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Multiple Disruptions of Glial-Neuronal Networks in Epileptogenesis That Follows Prolonged Febrile Seizures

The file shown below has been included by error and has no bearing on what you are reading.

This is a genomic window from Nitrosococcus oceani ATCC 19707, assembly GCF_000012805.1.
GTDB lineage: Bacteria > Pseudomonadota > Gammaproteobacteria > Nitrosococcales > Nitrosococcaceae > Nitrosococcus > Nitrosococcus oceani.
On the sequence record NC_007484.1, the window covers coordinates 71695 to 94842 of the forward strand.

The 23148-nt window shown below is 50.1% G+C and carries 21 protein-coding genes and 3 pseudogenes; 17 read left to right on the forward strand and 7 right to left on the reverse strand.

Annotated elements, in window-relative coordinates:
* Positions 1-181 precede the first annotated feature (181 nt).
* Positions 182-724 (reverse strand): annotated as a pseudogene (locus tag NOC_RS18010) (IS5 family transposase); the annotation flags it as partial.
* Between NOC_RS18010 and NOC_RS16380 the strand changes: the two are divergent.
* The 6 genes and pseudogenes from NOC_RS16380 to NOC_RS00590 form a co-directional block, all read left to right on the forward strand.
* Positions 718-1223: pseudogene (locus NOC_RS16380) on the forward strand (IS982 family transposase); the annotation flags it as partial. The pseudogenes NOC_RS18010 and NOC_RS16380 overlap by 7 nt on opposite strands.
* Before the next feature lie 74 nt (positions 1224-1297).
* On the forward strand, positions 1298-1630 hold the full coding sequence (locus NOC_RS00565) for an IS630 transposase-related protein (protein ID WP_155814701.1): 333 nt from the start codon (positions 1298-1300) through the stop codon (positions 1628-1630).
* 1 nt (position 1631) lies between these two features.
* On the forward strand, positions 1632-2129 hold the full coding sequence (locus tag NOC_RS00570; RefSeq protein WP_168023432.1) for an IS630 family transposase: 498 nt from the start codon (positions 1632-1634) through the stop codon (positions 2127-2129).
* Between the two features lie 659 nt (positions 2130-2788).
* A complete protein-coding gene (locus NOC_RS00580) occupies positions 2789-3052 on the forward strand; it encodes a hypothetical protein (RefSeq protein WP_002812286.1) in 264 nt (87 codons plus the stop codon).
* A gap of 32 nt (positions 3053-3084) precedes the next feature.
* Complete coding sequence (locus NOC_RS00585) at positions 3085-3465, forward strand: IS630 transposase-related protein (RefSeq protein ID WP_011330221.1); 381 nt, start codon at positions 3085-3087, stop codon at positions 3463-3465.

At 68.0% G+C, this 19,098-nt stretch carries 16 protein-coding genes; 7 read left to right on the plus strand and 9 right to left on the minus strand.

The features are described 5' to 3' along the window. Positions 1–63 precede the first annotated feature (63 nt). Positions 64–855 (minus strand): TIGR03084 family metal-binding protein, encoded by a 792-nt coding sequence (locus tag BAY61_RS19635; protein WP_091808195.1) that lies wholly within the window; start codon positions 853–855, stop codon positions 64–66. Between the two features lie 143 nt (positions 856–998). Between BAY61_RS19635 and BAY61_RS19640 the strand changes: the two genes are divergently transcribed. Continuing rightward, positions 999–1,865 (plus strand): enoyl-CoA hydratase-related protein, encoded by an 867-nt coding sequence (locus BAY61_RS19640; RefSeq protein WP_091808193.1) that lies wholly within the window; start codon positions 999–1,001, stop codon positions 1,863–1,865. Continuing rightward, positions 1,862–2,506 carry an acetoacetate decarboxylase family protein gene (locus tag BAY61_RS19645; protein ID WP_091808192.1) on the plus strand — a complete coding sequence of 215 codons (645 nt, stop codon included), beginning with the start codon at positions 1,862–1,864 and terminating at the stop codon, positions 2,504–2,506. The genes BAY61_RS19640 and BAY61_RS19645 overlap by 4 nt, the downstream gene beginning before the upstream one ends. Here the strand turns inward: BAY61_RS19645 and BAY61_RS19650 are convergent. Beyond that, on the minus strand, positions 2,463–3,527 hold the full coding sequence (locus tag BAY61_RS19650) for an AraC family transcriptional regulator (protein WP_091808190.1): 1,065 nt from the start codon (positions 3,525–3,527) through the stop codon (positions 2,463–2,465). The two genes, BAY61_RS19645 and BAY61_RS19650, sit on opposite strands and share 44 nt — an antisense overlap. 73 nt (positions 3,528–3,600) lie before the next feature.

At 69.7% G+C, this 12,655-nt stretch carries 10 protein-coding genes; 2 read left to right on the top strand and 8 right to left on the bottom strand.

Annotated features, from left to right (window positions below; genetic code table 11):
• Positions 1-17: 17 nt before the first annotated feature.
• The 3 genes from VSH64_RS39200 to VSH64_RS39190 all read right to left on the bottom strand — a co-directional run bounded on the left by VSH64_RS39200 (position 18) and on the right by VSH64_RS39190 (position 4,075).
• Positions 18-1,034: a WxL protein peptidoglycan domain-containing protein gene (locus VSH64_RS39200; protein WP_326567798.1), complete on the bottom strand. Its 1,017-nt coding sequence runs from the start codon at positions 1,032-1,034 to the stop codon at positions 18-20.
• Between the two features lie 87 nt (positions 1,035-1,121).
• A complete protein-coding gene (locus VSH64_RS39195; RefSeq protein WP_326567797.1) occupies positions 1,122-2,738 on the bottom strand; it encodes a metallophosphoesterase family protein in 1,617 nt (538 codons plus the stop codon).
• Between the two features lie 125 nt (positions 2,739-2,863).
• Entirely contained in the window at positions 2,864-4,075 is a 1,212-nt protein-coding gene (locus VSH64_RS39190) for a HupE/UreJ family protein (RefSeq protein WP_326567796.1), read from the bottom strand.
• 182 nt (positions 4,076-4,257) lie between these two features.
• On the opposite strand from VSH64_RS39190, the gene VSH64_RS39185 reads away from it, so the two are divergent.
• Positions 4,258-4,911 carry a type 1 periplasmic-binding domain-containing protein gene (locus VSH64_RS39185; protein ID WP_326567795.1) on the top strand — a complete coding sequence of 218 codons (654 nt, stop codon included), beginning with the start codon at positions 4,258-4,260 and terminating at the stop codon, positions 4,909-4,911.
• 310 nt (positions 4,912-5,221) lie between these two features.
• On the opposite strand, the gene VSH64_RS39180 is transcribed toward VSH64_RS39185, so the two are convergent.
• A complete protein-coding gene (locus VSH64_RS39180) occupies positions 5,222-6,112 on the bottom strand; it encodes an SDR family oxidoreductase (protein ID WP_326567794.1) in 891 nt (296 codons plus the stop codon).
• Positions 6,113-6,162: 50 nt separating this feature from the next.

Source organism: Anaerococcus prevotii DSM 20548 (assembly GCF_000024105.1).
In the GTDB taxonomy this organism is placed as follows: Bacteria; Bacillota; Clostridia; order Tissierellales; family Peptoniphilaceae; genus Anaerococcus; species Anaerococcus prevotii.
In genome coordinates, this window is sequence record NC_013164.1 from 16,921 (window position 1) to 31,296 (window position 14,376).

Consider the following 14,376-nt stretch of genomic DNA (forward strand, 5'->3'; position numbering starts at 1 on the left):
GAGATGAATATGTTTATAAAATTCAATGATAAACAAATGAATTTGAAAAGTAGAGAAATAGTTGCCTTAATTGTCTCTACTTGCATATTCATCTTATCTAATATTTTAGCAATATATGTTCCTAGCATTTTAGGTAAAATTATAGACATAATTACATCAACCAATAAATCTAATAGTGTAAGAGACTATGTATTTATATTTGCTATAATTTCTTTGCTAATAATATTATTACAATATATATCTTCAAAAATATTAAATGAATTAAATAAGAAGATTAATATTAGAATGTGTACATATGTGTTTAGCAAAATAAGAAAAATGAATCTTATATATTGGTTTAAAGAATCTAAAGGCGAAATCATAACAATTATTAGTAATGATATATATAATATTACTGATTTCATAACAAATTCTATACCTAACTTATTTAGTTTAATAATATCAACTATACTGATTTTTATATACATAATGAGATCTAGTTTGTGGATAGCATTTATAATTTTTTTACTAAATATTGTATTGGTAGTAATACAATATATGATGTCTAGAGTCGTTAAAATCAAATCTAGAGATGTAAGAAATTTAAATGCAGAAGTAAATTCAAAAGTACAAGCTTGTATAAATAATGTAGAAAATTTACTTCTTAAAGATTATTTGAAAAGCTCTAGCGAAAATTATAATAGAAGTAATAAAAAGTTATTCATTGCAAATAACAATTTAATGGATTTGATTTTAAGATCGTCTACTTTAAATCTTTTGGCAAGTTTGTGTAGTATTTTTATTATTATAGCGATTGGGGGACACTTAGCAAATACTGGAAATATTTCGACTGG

Background and Rationale: Bi-directional neuronal-glial communication is a critical mediator of normal brain function and is disrupted in the epileptic brain. The potential role of aberrant microglia and astrocyte function during epileptogenesis is important because the mediators involved provide tangible targets for intervention and prevention of epilepsy. Glial activation is intrinsically involved in the generation of childhood febrile seizures (FS), and prolonged FS (febrile status epilepticus, FSE) antecede a proportion of adult temporal lobe epilepsy (TLE). Because TLE is often refractory to treatment and accompanied by significant memory and emotional difficulties, we probed the role of disruptions of glial-neuronal networks in the epileptogenesis that follows experimental FSE (eFSE). Methods: We performed a multi-pronged examination of neuronal-glia communication and the resulting activation of molecular signaling cascades in these cell types following eFSE in immature mice and rats. Specifically, we examined pathways involving cytokines, microRNAs, high mobility group B-1 (HMGB1) and the prostaglandin E2 signaling. We aimed to block epileptogenesis using network-specific interventions as well as via a global anti-inflammatory approach using dexamethasone. Results: (A) eFSE elicited a strong inflammatory response with rapid and sustained upregulation of pro-inflammatory cytokines. (B) Within minutes of the end of the eFSE, HMGB1 translocated from neuronal nuclei to dendrites, en route to the extracellular space and glial Toll-like receptors. Administration of an HMGB1 blocker to eFSE rat pups did not decrease expression of downstream inflammatory cascades and led to unacceptable side effects. (C) Prolonged seizure-like activity caused overall microRNA-124 (miR-124) levels to plunge in hippocampus and release of this microRNA from neurons via extra-cellular vesicles. (D) Within hours of eFSE, structural astrocyte and microglia activation was associated not only with cytokine production, but also with activation of the PGE2 cascade. However, administration of TG6-10-1, a blocker of the PGE2 receptor EP2 had little effect on spike-series provoked by eFSE. (E) In contrast to the failure of selective interventions, a 3-day treatment of eFSE-experiencing rat pups with the broad anti-inflammatory drug dexamethasone attenuated eFSE-provoked pro-epileptogenic EEG changes. Conclusions: eFSE, a provoker of TLE-like epilepsy in rodents leads to multiple and rapid disruptions of interconnected glial-neuronal networks, with a likely important role in epileptogenesis. The intricate, cell-specific and homeostatic interplays among these networks constitute a serious challenge to effective selective interventions that aim to prevent epilepsy. In contrast, a broad suppression of glial-neuronal dysfunction holds promise for mitigating FSE-induced hyperexcitability and epileptogenesis in experimental models and in humans.

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